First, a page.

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Conquering the scales is a life lesson
By Shana Adkisson, The Norman Transcript

My parents raised me right. Mom taught me it was polite to always say “please” and “thank you.” Dad educated me on the funnier things in life, and made me realize Boxcar Willie and Elvis were among some of the greatest performers to ever live. I think I’m most grateful they took time to make sure I realized I wasn’t a human being unless I took responsibility for my actions. Good or bad.
I understood at an early age saying “please” and “thank you” got me more stuff. Educating me on that was a simple task. The laughing came easy, too. Unfortunately, all the other stuff would have to wait.
During my 20s I was consumed with the idea all my problems were someone else’s fault. One of those problems was my weight. I have suffered from obesity my entire life. The more I suffered the more I blamed.
I blamed genetics. I blamed the stress from work or school. I would blame failed relationships. I would even blame God.
It wasn’t until a medical scare my husband had two years ago that I realized I had no one else to blame but myself for being overweight. My ancestors didn’t put ice cream, potato chips and candy in my mouth. I did. God didn’t tell me to eat whatever I wanted, whenever I wanted and how much I wanted. I did that, too.
But I couldn’t see that. I couldn’t see the damage I was doing to my body. That is, until I was forced to see it in black and white.
When my husband was released from the hospital, we obtained his medical records. On almost every page someone at the hospital wrote the words “patient is morbidly obese.”
That hurt me because of the word morbidly. It’s such a gross word. It’s such a harsh word. A word I didn’t want to see. I stared at that word, hoping it would go away. I even got mad at whoever it was that wrote it. How dare they?
Then I stopped. I realized seeing that word really hurt me because, at the time, I weighed more then my husband did. My husband who was “morbidly obese.”
It was time to take control. It was time to admit I had a problem and the only way to solve it was to own up to it.
I started my journey by writing in a diary “I am addicted to food.” It took me awhile to write those five words. I put the pen down several times and walked away. Then I did it. Real quick. Like ripping off a Band-Aid.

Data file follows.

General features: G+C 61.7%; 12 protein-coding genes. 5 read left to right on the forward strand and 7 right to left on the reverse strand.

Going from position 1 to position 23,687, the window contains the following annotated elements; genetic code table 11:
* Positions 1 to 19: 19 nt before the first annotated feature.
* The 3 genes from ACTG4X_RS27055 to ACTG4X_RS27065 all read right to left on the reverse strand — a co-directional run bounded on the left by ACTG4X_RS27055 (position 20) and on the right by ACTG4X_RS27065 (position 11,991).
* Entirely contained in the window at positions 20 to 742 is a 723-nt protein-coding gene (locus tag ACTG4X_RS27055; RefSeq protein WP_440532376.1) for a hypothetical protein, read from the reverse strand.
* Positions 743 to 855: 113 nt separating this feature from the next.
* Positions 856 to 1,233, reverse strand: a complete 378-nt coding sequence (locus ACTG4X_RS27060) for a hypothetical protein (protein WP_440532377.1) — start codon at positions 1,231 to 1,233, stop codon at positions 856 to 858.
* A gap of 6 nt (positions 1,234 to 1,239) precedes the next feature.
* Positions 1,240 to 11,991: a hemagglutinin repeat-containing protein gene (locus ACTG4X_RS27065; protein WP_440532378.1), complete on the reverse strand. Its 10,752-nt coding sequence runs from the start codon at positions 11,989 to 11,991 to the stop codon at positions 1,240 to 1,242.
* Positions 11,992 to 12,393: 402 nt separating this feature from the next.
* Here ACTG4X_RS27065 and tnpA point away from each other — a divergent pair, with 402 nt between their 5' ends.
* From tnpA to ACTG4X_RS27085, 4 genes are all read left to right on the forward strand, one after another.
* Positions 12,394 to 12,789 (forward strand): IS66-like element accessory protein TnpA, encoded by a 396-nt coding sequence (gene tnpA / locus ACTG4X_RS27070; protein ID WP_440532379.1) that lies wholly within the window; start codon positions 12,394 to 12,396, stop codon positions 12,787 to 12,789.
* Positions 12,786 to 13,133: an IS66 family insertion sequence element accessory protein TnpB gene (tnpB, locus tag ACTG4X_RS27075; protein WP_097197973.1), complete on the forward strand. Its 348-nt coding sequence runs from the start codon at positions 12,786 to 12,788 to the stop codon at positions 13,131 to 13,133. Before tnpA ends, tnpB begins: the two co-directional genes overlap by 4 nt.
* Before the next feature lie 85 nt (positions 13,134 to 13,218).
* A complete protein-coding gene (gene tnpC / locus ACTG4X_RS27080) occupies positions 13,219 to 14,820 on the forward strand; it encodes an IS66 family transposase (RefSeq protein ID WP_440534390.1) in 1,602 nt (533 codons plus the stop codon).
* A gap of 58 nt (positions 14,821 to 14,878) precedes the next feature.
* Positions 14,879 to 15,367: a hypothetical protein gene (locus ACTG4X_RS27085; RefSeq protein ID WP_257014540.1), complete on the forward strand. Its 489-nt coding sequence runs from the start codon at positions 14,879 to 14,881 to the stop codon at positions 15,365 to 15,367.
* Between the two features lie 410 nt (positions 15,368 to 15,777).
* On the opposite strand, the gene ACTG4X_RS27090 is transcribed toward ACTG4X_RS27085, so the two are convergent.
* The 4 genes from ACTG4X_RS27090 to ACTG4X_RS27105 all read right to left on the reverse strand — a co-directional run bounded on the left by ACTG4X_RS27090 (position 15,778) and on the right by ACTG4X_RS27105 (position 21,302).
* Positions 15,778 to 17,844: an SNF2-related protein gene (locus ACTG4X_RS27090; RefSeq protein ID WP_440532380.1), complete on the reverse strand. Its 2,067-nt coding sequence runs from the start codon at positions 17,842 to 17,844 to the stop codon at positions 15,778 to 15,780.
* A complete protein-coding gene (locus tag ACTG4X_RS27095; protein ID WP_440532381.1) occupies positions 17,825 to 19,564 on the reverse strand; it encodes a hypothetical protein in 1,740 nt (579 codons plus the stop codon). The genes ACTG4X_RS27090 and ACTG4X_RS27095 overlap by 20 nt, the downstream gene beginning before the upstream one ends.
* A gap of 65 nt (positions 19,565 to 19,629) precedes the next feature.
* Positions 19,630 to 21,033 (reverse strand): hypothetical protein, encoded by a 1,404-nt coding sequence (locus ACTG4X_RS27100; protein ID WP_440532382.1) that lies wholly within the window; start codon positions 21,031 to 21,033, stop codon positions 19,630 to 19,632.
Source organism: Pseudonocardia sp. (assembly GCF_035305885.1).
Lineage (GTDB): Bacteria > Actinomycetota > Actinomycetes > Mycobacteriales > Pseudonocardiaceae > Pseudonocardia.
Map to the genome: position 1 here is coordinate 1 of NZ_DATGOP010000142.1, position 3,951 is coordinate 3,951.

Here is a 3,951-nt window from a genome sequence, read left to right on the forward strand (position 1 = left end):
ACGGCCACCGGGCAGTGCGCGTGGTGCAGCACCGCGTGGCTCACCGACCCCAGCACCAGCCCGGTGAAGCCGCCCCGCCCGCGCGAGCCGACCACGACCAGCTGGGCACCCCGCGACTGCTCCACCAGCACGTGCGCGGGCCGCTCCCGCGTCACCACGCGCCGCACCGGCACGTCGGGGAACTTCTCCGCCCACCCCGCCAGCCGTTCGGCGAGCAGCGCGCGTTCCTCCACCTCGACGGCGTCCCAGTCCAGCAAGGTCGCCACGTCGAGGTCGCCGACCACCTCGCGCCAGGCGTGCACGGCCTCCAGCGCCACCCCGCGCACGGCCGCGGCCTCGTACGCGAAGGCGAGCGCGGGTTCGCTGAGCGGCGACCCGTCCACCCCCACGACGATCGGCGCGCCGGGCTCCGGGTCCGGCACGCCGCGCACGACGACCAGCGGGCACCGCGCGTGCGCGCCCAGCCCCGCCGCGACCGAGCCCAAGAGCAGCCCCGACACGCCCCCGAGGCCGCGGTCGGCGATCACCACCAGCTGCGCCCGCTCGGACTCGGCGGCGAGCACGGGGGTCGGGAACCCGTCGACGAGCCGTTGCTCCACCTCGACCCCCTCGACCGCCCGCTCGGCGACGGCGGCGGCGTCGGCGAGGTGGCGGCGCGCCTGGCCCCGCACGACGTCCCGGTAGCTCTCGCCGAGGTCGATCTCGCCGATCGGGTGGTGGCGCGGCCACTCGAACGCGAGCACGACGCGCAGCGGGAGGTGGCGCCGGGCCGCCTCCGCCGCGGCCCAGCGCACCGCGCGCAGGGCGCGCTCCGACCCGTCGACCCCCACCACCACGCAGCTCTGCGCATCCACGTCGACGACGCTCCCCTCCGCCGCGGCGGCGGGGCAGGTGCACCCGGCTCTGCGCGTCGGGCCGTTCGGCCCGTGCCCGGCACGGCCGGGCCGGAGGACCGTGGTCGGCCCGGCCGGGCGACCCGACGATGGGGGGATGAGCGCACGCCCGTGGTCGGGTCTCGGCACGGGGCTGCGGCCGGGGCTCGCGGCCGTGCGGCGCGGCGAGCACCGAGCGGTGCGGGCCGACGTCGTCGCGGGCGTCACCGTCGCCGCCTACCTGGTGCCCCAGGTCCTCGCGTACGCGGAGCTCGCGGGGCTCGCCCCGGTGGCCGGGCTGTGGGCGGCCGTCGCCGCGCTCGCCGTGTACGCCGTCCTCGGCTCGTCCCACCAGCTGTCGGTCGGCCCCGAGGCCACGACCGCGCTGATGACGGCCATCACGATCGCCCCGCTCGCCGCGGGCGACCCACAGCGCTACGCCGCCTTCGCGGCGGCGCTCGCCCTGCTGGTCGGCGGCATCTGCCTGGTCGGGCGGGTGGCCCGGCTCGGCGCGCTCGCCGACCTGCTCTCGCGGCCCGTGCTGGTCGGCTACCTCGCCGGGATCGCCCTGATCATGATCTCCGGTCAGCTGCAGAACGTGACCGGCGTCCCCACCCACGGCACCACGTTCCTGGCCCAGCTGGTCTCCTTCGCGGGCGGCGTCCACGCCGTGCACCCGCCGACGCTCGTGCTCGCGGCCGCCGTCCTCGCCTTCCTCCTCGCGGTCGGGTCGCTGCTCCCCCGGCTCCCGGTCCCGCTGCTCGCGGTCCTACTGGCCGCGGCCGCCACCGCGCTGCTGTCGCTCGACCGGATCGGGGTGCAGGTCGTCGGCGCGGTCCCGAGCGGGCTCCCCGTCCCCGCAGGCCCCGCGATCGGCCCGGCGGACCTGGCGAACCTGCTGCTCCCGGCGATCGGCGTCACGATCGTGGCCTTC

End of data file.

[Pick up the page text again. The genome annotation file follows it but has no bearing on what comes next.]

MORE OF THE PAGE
Later, I just stared at those words. “I am addicted to food.” After I committed to those words, I cried a long time — a really long time. Then, I closed the diary, put it on a shelf and I haven’t opened it since. The blaming was over.
I started slow. A pound here. Maybe another pound the next week. Sometimes the scale would go the wrong direction and I would spend the day devastated. Through it all, I never gave up. I never said “I can’t do this.”
I did do a lot of praying. I found my faith again. I was hoping God would take pity on me and give me the extra strength I needed not to eat that chocolate chip cookie. He pulled through for me a lot. Not all the time. He’s a busy man. I can understand consoling a crazy woman
jonesing for a cookie can’t be on his must-do list all the time. I didn’t blame him when I fell prey to a devilish dessert. I took the responsibility.
This week all that was worth it. I stood on the scale, looked down and saw a number I thought I’d never see.
Through it all. Dinners with families that sometimes consisted of seconds, possibly even thirds. Through double, chocolate fudge brownies, that were made with extra deliciousness, someone brought to
work. Through the occasional glasses of merlot on the weekends. Through the moments when I wanted to take a baseball bat to the
elliptical. I had managed to drop 100 pounds.
My life has changed in so many ways.
I can walk by a store, look in the window, see a dress and be pretty sure it comes in my size. I know I’ve increased my odds of being at my niece’s high school graduation in nine years. I can take the dogs for a walk and not worry I’m going to die before I get home. I know I’m no longer morbidly obese.
I know I’ll spend the rest of my life loving Elvis a little bit more than Boxcar Willie.
Elvis had sexier hips.
Something else mom taught me. And I will always know there is a diary on a shelf inside my house with a page that has the words, “I am addicted to food.”